SAO PAULO (Reuters) - President Barack Obama plans to offer new financing for joint infrastructure projects between U.S. and Brazilian companies when he visits Brazil next month, part of efforts to strengthen ties between the Western Hemisphere’s two biggest economies, sources say.
The financing, which would be worth hundreds of millions of dollars or more annually, would allow U.S. companies to play a bigger role in Brazil’s planned building boom as it prepares to host the World Cup in 2014 and the Olympics in 2016.
The proposal would also involve funding joint ventures to build infrastructure projects in other countries — mainly in Africa, where the United States and Brazil are both eager to limit the rising influence of Chinese companies.
U.S. and Brazilian officials have been discussing the arrangement for months, although some legal and regulatory issues still need to be addressed. They hope to finalize a deal when Obama visits Brazil on March 19-20, sources from both governments told Reuters. They spoke on condition of anonymity as they were not authorized to discuss what would be one of the main policy announcements of Obama’s first trip to Brazil.
The vehicle for the financing would be the Export-Import Bank of the United States, or Ex-Im Bank. It has seen its role expand dramatically in the last two years as the Obama administration looks for business opportunities abroad to help bring down a near double-digit jobless rate at home.
Ex-Im Bank seeks to make an unspecified amount of funding available for U.S.-based companies and U.S. subsidiaries of multinationals to help build roads and other infrastructure projects in Brazil, Ex-Im Bank Chairman Fred P. Hochberg said.
“Brazil is a place where we see major promise, a lot of potential for cooperation,” he told Reuters. “Investment in infrastructure (in emerging markets) is growing at a level we’ve never seen before.”
Funds for joint U.S.-Brazilian projects in other countries would be provided through a “co-financing” deal between Ex-Im Bank and Brazil’s state-run development bank, BNDES. Such arrangements provide a “one-stop shop” with one set of documents and financing conditions for joint ventures.
Ex-Im Bank has similar deals with banks in Canada, Germany and other developed countries but an agreement with Brazil would be its biggest such foray into an emerging market.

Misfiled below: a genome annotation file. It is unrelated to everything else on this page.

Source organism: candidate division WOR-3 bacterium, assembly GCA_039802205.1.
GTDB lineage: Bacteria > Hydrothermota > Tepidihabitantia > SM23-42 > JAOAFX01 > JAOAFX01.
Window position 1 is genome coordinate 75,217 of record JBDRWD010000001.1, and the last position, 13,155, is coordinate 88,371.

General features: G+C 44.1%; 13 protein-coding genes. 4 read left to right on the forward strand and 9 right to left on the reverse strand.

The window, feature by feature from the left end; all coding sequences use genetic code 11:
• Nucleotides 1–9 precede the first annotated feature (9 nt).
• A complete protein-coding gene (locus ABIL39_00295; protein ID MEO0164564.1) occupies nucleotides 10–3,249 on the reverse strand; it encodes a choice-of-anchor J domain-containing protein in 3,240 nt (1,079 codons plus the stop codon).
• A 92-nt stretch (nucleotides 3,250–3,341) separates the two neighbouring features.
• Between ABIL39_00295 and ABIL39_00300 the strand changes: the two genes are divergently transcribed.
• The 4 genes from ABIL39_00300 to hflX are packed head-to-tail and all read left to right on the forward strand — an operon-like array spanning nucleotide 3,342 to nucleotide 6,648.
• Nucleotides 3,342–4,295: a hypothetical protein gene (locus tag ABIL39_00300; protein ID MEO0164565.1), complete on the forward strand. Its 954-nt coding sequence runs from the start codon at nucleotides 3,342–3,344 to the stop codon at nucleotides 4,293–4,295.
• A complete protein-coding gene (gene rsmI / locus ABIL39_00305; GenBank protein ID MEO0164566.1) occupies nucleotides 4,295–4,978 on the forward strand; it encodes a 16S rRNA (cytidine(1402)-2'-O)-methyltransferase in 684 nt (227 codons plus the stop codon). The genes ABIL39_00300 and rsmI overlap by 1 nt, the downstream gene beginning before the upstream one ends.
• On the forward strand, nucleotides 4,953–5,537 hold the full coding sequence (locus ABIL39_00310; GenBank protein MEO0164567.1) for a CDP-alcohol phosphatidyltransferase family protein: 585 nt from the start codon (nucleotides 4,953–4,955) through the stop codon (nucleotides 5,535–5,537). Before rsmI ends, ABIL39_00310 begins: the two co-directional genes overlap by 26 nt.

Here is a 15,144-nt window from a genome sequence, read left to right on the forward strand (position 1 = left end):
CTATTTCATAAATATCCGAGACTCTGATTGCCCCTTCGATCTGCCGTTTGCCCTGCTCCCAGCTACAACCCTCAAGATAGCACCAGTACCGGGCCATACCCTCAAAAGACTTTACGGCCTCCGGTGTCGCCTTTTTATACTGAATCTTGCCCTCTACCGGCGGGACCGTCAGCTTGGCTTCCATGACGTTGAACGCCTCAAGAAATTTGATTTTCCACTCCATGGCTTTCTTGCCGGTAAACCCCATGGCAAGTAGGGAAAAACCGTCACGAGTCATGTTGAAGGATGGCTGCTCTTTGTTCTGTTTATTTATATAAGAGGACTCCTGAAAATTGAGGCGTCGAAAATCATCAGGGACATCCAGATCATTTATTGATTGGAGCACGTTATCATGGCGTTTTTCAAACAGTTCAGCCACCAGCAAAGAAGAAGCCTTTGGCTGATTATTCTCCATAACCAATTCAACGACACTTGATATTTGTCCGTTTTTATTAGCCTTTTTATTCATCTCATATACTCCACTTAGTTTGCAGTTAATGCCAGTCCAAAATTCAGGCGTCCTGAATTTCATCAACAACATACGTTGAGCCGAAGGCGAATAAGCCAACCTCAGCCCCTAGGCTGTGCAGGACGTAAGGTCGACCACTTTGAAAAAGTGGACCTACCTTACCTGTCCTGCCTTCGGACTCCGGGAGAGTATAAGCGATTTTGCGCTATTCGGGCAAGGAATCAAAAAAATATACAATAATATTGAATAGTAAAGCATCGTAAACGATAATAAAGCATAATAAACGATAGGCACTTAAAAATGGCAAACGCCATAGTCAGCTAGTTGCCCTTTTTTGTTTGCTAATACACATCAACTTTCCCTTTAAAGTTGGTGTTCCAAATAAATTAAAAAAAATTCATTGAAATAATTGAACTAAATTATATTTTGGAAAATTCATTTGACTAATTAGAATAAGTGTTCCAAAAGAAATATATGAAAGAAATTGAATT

Ex-Im Bank’s firepower is formidable: it authorized a record high $24.5 billion in loans, guarantees and insurance worldwide in last fiscal year and is on track for another record this year, Hochberg said.
A U.S. deal with Brazil would build on a sudden warming in the diplomatic relationship.
Brazilian President Dilma Rousseff, a pragmatic leftist who took office on January 1, seeks more U.S. investment and trade to help meet her goal of eradicating extreme poverty by 2020.
Several high-profile projects related to the World Cup and Olympics, including soccer stadiums and airport renovations, are running well behind schedule, so additional U.S. involvement could help.
Brazilian soccer legend Pele has warned that the country runs “a great risk of embarrassing itself” at the World Cup unless the pace of construction accelerates.
The prospect of more financing for its companies’ work in Africa is also attractive from Brazil’s perspective.
Brazilian companies such as construction firm Odebrecht have enjoyed strong business ties in Africa, particularly in Portuguese-speaking countries such as Angola and Mozambique, but they have struggled to compete in recent years with better-financed Chinese competitors.
U.S. companies have also often struggled in Africa, and could benefit from the cultural knowledge and technical expertise offered by joint ventures with Brazilian firms.
Other possible items on Obama’s agenda in Brazil include:
* The possibility of cooperation aimed at convincing China to let its currency appreciate faster, which could ease global trade imbalances.
* Plans to increase bilateral trade, which has fallen as a percentage of Brazil’s overall trade in recent years
* A multi-billion dollar Brazilian Air Force contract for which Boeing is competing.
Editing by Kieran Murray